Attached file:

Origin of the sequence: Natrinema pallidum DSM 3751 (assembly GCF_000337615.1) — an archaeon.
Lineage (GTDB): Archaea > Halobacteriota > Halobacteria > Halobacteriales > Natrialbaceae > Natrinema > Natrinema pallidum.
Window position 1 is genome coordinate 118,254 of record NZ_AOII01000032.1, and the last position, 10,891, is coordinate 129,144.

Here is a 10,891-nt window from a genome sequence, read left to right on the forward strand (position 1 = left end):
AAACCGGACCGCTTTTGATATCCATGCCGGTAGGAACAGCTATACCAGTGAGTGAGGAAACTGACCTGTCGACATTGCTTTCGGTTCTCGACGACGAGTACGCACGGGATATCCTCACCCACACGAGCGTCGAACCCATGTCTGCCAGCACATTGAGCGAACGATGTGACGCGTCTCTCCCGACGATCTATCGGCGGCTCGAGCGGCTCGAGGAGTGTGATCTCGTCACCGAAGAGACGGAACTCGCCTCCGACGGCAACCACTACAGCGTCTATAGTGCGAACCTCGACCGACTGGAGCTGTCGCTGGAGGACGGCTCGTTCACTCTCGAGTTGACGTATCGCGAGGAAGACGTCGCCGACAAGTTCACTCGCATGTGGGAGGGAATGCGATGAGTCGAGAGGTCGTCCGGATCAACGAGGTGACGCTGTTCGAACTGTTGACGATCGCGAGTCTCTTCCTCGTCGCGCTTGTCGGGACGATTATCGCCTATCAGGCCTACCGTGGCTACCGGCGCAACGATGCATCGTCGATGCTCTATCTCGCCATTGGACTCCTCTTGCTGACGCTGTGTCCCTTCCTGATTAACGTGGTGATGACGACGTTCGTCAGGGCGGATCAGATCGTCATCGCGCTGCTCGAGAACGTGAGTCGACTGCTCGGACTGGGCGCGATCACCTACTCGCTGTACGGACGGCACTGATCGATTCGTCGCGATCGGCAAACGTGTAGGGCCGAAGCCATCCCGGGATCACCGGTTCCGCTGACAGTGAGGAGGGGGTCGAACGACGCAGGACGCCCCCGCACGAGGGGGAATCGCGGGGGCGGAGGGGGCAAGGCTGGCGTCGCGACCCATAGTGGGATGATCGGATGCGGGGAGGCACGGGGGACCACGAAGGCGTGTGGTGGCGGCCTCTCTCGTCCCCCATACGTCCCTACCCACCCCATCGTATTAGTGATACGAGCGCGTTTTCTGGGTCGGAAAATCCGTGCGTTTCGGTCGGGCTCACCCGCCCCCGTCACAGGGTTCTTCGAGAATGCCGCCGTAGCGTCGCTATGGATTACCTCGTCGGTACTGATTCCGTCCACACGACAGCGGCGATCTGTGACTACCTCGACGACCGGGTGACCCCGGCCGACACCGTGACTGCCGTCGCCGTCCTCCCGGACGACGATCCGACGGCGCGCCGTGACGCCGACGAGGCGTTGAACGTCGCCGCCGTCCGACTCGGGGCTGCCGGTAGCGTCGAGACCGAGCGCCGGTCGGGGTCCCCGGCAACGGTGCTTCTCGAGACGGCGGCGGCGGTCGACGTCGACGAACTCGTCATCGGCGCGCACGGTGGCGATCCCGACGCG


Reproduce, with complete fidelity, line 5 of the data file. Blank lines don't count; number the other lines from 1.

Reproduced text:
AAACCGGACCGCTTTTGATATCCATGCCGGTAGGAACAGCTATACCAGTGAGTGAGGAAACTGACCTGTCGACATTGCTTTCGGTTCTCGACGACGAGTACGCACGGGATATCCTCACCCACACGAGCGTCGAACCCATGTCTGCCAGCACATTGAGCGAACGATGTGACGCGTCTCTCCCGACGATCTATCGGCGGCTCGAGCGGCTCGAGGAGTGTGATCTCGTCACCGAAGAGACGGAACTCGCCTCCGACGGCAACCACTACAGCGTCTATAGTGCGAACCTCGACCGACTGGAGCTGTCGCTGGAGGACGGCTCGTTCACTCTCGAGTTGACGTATCGCGAGGAAGACGTCGCCGACAAGTTCACTCGCATGTGGGAGGGAATGCGATGAGTCGAGAGGTCGTCCGGATCAACGAGGTGACGCTGTTCGAACTGTTGACGATCGCGAGTCTCTTCCTCGTCGCGCTTGTCGGGACGATTATCGCCTATCAGGCCTACCGTGGCTACCGGCGCAACGATGCATCGTCGATGCTCTATCTCGCCATTGGACTCCTCTTGCTGACGCTGTGTCCCTTCCTGATTAACGTGGTGATGACGACGTTCGTCAGGGCGGATCAGATCGTCATCGCGCTGCTCGAGAACGTGAGTCGACTGCTCGGACTGGGCGCGATCACCTACTCGCTGTACGGACGGCACTGATCGATTCGTCGCGATCGGCAAACGTGTAGGGCCGAAGCCATCCCGGGATCACCGGTTCCGCTGACAGTGAGGAGGGGGTCGAACGACGCAGGACGCCCCCGCACGAGGGGGAATCGCGGGGGCGGAGGGGGCAAGGCTGGCGTCGCGACCCATAGTGGGATGATCGGATGCGGGGAGGCACGGGGGACCACGAAGGCGTGTGGTGGCGGCCTCTCTCGTCCCCCATACGTCCCTACCCACCCCATCGTATTAGTGATACGAGCGCGTTTTCTGGGTCGGAAAATCCGTGCGTTTCGGTCGGGCTCACCCGCCCCCGTCACAGGGTTCTTCGAGAATGCCGCCGTAGCGTCGCTATGGATTACCTCGTCGGTACTGATTCCGTCCACACGACAGCGGCGATCTGTGACTACCTCGACGACCGGGTGACCCCGGCCGACACCGTGACTGCCGTCGCCGTCCTCCCGGACGACGATCCGACGGCGCGCCGTGACGCCGACGAGGCGTTGAACGTCGCCGCCGTCCGACTCGGGGCTGCCGGTAGCGTCGAGACCGAGCGCCGGTCGGGGTCCCCGGCAACGGTGCTTCTCGAGACGGCGGCGGCGGTCGACGTCGACGAACTCGTCATCGGCGCGCACGGTGGCGATCCCGACGCG